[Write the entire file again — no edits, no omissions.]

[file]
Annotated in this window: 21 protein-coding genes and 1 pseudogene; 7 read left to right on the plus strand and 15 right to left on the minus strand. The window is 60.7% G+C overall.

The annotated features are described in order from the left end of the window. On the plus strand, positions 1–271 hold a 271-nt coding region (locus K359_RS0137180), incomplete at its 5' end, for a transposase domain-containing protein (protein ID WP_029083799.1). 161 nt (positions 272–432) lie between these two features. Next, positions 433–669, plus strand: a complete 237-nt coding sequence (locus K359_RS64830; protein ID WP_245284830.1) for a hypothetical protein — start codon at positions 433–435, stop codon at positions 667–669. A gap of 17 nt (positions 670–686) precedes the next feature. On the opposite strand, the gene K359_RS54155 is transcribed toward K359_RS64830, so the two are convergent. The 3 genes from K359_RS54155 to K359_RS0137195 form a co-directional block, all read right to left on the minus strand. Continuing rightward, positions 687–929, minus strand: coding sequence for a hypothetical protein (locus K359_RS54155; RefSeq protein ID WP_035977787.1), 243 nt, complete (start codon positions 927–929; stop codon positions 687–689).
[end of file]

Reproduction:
Annotated in this window: 21 protein-coding genes and 1 pseudogene; 7 read left to right on the plus strand and 15 right to left on the minus strand. The window is 60.7% G+C overall.

The annotated features are described in order from the left end of the window. On the plus strand, positions 1–271 hold a 271-nt coding region (locus K359_RS0137180), incomplete at its 5' end, for a transposase domain-containing protein (protein ID WP_029083799.1). 161 nt (positions 272–432) lie between these two features. Next, positions 433–669, plus strand: a complete 237-nt coding sequence (locus K359_RS64830; protein ID WP_245284830.1) for a hypothetical protein — start codon at positions 433–435, stop codon at positions 667–669. A gap of 17 nt (positions 670–686) precedes the next feature. On the opposite strand, the gene K359_RS54155 is transcribed toward K359_RS64830, so the two are convergent. The 3 genes from K359_RS54155 to K359_RS0137195 form a co-directional block, all read right to left on the minus strand. Continuing rightward, positions 687–929, minus strand: coding sequence for a hypothetical protein (locus K359_RS54155; RefSeq protein ID WP_035977787.1), 243 nt, complete (start codon positions 927–929; stop codon positions 687–689).